Maine’s Department of Environmental Protection demands indoor salmon farm for proof of land rights

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DEP had previously accepted Nordic Aquafarm’s application as complete.

The state’s Department of Environmental Protection is taking seriously claims by opponents of the proposed Nordic Aquafarms’ USD 400 million land-based salmon farm in Belfast, Maine, USA.

Opponents of the facility said that the salmon farm’s water pipes would cross private property in the intertidal zone, as reported in The Republican Journal.

In a letter dated from January 22nd, Brian Kavanah, acting co-director of DEP’s Bureau of Water Quality, told Nordic Aquafarms to submit supporting materials for its claim of rights to use land that would be crossed by the salmon farm’s two seawater intake pipes and one wastewater discharge pipe.

“In light of recently received evidence that the department has determined to be credible, the department is requesting further information,” Kavanah wrote to Nordic’s attorney Joanna Tourangeau. He went on to request the survey used to establish the indoor salmon farm’s claim of right, title and interest to the intertidal land that would be crossed by the pipes.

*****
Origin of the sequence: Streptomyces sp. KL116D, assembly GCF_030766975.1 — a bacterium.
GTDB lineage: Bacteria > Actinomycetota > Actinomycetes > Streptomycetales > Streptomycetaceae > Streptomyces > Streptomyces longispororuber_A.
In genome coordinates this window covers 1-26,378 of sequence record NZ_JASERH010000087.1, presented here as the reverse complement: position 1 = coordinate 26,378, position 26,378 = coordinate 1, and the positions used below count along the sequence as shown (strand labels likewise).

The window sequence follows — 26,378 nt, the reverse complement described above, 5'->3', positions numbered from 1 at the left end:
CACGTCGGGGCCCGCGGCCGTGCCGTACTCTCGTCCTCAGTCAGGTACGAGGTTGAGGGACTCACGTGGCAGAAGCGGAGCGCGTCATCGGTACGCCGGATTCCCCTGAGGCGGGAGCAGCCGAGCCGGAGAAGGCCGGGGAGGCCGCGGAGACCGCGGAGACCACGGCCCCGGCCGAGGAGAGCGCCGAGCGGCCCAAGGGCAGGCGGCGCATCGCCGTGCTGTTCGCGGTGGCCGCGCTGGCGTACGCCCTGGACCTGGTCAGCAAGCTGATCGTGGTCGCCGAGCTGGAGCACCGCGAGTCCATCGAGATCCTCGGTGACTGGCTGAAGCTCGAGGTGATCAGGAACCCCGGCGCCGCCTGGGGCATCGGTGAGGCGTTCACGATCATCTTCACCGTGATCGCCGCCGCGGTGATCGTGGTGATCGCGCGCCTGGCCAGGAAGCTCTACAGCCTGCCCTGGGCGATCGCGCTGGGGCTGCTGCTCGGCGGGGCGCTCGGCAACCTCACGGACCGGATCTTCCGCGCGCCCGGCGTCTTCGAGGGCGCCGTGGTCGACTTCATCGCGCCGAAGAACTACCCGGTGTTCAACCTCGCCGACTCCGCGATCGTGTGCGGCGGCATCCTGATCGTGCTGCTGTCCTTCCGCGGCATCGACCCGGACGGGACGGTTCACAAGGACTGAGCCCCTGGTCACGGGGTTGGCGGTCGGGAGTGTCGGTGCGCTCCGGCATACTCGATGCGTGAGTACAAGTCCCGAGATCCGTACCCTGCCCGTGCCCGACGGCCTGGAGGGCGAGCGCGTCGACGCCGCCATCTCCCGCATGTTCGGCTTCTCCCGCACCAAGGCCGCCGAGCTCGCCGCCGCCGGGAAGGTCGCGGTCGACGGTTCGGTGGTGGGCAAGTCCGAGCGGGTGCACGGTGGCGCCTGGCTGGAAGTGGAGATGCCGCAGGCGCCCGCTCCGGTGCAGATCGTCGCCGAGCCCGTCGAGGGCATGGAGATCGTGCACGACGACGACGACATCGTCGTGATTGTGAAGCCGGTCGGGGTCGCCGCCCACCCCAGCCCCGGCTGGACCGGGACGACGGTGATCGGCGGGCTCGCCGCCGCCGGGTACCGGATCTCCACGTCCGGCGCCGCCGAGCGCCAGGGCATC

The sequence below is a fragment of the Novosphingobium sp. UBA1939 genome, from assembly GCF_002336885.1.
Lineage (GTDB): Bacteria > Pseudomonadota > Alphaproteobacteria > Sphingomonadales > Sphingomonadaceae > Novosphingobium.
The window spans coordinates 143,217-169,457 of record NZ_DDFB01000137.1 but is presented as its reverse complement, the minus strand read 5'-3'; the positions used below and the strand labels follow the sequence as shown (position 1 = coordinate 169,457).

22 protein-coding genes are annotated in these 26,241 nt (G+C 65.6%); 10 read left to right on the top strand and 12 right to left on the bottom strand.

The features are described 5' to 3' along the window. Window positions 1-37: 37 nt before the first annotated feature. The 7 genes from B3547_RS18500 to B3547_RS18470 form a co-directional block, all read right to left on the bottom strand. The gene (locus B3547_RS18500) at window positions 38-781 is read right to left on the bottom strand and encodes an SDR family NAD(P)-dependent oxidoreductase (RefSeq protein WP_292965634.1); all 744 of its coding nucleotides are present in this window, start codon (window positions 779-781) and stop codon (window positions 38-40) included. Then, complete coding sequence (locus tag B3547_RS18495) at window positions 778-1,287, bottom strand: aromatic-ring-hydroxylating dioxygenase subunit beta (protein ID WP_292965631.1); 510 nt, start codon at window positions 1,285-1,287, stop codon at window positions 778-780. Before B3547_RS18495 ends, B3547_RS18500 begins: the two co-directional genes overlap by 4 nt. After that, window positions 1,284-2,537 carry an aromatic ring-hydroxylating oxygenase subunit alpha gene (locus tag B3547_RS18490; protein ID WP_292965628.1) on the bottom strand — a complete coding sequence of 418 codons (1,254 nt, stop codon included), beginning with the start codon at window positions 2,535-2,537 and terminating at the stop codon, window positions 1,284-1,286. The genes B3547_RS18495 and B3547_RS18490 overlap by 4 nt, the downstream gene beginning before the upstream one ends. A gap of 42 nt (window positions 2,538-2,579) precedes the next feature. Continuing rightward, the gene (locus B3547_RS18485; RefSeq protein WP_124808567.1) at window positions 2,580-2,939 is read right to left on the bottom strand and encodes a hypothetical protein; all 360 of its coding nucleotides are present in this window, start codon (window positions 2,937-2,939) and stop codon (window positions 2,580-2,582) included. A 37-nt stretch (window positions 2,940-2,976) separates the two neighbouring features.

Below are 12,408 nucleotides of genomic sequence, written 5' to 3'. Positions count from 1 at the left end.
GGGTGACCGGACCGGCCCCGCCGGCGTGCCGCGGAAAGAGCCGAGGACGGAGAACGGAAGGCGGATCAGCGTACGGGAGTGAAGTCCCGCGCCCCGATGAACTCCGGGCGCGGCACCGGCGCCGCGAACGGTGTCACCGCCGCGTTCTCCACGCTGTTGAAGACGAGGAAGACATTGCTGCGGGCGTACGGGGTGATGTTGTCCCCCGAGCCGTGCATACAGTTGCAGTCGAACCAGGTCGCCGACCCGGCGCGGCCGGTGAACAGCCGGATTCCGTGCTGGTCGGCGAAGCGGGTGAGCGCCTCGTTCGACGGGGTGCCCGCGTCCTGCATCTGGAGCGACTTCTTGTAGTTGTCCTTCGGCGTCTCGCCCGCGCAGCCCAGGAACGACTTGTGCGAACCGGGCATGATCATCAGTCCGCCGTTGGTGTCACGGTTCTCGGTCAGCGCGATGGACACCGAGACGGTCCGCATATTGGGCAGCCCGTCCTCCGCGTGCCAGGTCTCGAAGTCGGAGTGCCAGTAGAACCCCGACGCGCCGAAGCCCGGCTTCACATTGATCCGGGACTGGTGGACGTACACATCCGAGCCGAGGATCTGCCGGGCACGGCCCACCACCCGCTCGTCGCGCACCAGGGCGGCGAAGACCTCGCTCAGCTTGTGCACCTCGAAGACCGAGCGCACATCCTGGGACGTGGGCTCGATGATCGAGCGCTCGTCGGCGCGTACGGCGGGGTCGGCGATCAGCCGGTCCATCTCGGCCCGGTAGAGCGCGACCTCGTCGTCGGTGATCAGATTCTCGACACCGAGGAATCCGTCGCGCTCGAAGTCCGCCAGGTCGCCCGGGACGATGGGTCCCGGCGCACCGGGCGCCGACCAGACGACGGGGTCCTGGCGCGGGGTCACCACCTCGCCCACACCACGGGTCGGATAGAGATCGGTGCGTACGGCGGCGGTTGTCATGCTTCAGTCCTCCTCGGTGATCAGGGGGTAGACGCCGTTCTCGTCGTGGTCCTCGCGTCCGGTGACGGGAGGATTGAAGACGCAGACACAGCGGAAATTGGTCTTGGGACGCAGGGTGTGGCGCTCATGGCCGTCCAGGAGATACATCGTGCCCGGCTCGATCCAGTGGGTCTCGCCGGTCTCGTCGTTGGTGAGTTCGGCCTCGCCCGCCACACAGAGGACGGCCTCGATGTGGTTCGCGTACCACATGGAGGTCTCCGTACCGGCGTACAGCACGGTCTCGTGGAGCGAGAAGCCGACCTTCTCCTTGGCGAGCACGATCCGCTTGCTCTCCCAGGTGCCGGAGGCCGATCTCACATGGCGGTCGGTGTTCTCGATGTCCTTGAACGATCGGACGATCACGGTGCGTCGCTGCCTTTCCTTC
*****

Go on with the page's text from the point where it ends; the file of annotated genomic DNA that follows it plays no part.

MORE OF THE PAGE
Additionally, Kavanah asked for documentation that Nordic has permission run the pipe under Route 1 and gave the company until February 6th to provide the supporting documents.

Nordic Aquafarms has an easement across the upland property owned by Richard and Janet Eckrote that lies between the proposed fish farm site and Penobscot Bay. Ownership of the area between the high and low-tide marks as well as the Route 1 crossing, is in dispute, the publication reported.

If all goes to plan, the company aim to start constructing a facility later this year to be “first-fish” ready by 2020.